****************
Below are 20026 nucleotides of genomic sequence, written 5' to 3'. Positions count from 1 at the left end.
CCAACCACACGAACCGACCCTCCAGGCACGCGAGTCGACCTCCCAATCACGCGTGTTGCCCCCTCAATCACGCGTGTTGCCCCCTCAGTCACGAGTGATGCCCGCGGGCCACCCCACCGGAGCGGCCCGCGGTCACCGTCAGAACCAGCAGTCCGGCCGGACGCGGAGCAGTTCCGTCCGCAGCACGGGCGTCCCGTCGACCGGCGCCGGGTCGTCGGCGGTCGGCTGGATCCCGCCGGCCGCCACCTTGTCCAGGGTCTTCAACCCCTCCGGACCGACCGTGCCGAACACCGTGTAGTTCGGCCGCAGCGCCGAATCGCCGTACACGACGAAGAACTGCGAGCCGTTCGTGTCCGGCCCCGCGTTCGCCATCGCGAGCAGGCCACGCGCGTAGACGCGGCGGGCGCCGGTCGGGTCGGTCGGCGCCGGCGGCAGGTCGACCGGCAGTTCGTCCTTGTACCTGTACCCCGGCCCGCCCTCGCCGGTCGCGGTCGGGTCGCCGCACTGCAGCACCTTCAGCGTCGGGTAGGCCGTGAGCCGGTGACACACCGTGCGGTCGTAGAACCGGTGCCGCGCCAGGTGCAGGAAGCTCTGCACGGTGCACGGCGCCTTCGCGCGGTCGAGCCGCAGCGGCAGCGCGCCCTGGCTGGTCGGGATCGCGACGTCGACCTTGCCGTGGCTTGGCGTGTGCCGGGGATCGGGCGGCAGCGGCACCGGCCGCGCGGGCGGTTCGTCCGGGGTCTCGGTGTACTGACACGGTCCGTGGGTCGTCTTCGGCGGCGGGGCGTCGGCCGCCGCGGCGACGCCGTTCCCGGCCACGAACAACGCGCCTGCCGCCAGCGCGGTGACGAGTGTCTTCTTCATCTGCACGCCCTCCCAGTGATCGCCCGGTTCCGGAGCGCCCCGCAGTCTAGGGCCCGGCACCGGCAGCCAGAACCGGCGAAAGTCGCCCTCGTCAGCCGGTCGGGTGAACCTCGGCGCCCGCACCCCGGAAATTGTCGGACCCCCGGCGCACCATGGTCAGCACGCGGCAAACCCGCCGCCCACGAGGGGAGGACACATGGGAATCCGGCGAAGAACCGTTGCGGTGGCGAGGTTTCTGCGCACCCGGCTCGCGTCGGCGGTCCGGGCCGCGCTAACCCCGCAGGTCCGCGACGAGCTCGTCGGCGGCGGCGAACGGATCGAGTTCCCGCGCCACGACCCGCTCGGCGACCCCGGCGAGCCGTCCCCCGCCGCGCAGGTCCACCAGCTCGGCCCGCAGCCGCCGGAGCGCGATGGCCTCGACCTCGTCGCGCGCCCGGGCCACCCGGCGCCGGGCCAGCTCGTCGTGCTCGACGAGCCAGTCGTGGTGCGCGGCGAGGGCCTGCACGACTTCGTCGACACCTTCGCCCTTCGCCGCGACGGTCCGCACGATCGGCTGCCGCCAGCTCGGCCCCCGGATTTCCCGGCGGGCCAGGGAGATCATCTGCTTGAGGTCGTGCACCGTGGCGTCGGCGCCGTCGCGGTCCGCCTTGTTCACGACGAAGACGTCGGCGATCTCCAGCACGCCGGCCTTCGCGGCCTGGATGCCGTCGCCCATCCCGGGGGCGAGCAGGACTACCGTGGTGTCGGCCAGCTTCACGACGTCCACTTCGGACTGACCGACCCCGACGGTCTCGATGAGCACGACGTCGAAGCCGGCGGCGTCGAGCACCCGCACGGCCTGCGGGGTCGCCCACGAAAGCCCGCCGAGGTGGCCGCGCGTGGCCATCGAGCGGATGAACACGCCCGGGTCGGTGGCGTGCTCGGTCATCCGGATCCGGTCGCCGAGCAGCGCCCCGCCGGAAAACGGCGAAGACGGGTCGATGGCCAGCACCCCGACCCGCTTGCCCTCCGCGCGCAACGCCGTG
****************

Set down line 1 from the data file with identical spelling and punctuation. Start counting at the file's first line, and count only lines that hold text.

Below are 20026 nucleotides of genomic sequence, written 5' to 3'. Positions count from 1 at the left end.